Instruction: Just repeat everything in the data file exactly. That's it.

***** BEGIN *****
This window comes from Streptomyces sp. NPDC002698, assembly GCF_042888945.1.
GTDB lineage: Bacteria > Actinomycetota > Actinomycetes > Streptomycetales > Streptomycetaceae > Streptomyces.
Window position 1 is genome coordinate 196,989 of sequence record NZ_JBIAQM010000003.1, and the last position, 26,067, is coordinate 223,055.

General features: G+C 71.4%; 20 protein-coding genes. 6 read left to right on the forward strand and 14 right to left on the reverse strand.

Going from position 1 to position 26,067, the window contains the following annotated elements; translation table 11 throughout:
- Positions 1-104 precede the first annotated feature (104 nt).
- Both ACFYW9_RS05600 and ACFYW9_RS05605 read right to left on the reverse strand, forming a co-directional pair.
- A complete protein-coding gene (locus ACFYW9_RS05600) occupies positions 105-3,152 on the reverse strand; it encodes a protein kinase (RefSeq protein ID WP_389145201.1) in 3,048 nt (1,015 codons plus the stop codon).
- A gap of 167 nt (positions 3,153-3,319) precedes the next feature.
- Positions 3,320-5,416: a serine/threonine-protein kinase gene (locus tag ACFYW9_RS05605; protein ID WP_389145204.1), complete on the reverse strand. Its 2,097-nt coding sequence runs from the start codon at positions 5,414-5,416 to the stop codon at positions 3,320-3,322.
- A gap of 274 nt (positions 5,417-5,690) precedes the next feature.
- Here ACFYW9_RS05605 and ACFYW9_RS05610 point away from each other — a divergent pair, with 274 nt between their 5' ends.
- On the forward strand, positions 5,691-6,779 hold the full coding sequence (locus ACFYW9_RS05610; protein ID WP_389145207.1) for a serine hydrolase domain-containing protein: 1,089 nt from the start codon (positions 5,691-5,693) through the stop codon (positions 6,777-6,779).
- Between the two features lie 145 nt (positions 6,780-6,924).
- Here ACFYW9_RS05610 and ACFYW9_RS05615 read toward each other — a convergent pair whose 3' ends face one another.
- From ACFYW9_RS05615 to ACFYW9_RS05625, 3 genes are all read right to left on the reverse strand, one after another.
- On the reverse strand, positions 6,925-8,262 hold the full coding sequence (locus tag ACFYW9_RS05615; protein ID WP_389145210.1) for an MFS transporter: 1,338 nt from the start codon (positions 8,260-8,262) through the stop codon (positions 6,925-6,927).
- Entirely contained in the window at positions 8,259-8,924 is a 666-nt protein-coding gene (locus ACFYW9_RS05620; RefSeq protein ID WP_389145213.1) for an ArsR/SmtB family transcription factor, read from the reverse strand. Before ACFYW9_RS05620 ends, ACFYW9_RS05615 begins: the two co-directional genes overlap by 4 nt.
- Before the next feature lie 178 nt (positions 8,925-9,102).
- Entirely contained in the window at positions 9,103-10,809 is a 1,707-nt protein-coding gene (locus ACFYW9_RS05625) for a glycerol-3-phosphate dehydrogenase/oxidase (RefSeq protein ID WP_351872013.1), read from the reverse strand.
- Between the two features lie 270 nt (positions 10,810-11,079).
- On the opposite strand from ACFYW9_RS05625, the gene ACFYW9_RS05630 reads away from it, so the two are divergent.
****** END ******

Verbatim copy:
This window comes from Streptomyces sp. NPDC002698, assembly GCF_042888945.1.
GTDB lineage: Bacteria > Actinomycetota > Actinomycetes > Streptomycetales > Streptomycetaceae > Streptomyces.
Window position 1 is genome coordinate 196,989 of sequence record NZ_JBIAQM010000003.1, and the last position, 26,067, is coordinate 223,055.

General features: G+C 71.4%; 20 protein-coding genes. 6 read left to right on the forward strand and 14 right to left on the reverse strand.

Going from position 1 to position 26,067, the window contains the following annotated elements; translation table 11 throughout:
- Positions 1-104 precede the first annotated feature (104 nt).
- Both ACFYW9_RS05600 and ACFYW9_RS05605 read right to left on the reverse strand, forming a co-directional pair.
- A complete protein-coding gene (locus ACFYW9_RS05600) occupies positions 105-3,152 on the reverse strand; it encodes a protein kinase (RefSeq protein ID WP_389145201.1) in 3,048 nt (1,015 codons plus the stop codon).
- A gap of 167 nt (positions 3,153-3,319) precedes the next feature.
- Positions 3,320-5,416: a serine/threonine-protein kinase gene (locus tag ACFYW9_RS05605; protein ID WP_389145204.1), complete on the reverse strand. Its 2,097-nt coding sequence runs from the start codon at positions 5,414-5,416 to the stop codon at positions 3,320-3,322.
- A gap of 274 nt (positions 5,417-5,690) precedes the next feature.
- Here ACFYW9_RS05605 and ACFYW9_RS05610 point away from each other — a divergent pair, with 274 nt between their 5' ends.
- On the forward strand, positions 5,691-6,779 hold the full coding sequence (locus ACFYW9_RS05610; protein ID WP_389145207.1) for a serine hydrolase domain-containing protein: 1,089 nt from the start codon (positions 5,691-5,693) through the stop codon (positions 6,777-6,779).
- Between the two features lie 145 nt (positions 6,780-6,924).
- Here ACFYW9_RS05610 and ACFYW9_RS05615 read toward each other — a convergent pair whose 3' ends face one another.
- From ACFYW9_RS05615 to ACFYW9_RS05625, 3 genes are all read right to left on the reverse strand, one after another.
- On the reverse strand, positions 6,925-8,262 hold the full coding sequence (locus tag ACFYW9_RS05615; protein ID WP_389145210.1) for an MFS transporter: 1,338 nt from the start codon (positions 8,260-8,262) through the stop codon (positions 6,925-6,927).
- Entirely contained in the window at positions 8,259-8,924 is a 666-nt protein-coding gene (locus ACFYW9_RS05620; RefSeq protein ID WP_389145213.1) for an ArsR/SmtB family transcription factor, read from the reverse strand. Before ACFYW9_RS05620 ends, ACFYW9_RS05615 begins: the two co-directional genes overlap by 4 nt.
- Before the next feature lie 178 nt (positions 8,925-9,102).
- Entirely contained in the window at positions 9,103-10,809 is a 1,707-nt protein-coding gene (locus ACFYW9_RS05625) for a glycerol-3-phosphate dehydrogenase/oxidase (RefSeq protein ID WP_351872013.1), read from the reverse strand.
- Between the two features lie 270 nt (positions 10,810-11,079).
- On the opposite strand from ACFYW9_RS05625, the gene ACFYW9_RS05630 reads away from it, so the two are divergent.